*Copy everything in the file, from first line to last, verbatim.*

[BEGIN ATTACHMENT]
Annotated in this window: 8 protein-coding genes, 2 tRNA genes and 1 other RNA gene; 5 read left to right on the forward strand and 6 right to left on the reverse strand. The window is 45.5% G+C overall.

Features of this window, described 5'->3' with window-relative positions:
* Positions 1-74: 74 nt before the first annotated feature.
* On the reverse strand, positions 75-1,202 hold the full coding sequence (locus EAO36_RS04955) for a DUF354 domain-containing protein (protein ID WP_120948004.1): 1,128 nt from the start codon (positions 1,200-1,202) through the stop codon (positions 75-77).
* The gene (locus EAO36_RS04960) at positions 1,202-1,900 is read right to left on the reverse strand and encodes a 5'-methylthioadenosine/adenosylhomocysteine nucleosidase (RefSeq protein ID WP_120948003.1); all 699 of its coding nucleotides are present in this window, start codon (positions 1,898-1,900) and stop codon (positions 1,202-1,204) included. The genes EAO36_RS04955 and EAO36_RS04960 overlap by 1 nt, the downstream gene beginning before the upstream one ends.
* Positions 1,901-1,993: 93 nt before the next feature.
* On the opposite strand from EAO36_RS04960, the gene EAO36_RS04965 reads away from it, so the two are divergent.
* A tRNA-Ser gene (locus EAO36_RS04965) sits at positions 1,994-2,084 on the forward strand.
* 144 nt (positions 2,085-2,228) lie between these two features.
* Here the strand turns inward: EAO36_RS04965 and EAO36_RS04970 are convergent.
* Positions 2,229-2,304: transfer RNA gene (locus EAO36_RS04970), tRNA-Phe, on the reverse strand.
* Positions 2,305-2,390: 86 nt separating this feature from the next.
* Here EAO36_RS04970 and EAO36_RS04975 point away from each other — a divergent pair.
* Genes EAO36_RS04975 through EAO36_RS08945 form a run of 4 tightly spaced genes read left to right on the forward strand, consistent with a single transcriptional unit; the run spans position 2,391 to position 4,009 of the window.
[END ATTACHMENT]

Annotated in this window: 8 protein-coding genes, 2 tRNA genes and 1 other RNA gene; 5 read left to right on the forward strand and 6 right to left on the reverse strand. The window is 45.5% G+C overall.

Features of this window, described 5'->3' with window-relative positions:
* Positions 1-74: 74 nt before the first annotated feature.
* On the reverse strand, positions 75-1,202 hold the full coding sequence (locus EAO36_RS04955) for a DUF354 domain-containing protein (protein ID WP_120948004.1): 1,128 nt from the start codon (positions 1,200-1,202) through the stop codon (positions 75-77).
* The gene (locus EAO36_RS04960) at positions 1,202-1,900 is read right to left on the reverse strand and encodes a 5'-methylthioadenosine/adenosylhomocysteine nucleosidase (RefSeq protein ID WP_120948003.1); all 699 of its coding nucleotides are present in this window, start codon (positions 1,898-1,900) and stop codon (positions 1,202-1,204) included. The genes EAO36_RS04955 and EAO36_RS04960 overlap by 1 nt, the downstream gene beginning before the upstream one ends.
* Positions 1,901-1,993: 93 nt before the next feature.
* On the opposite strand from EAO36_RS04960, the gene EAO36_RS04965 reads away from it, so the two are divergent.
* A tRNA-Ser gene (locus EAO36_RS04965) sits at positions 1,994-2,084 on the forward strand.
* 144 nt (positions 2,085-2,228) lie between these two features.
* Here the strand turns inward: EAO36_RS04965 and EAO36_RS04970 are convergent.
* Positions 2,229-2,304: transfer RNA gene (locus EAO36_RS04970), tRNA-Phe, on the reverse strand.
* Positions 2,305-2,390: 86 nt separating this feature from the next.
* Here EAO36_RS04970 and EAO36_RS04975 point away from each other — a divergent pair.
* Genes EAO36_RS04975 through EAO36_RS08945 form a run of 4 tightly spaced genes read left to right on the forward strand, consistent with a single transcriptional unit; the run spans position 2,391 to position 4,009 of the window.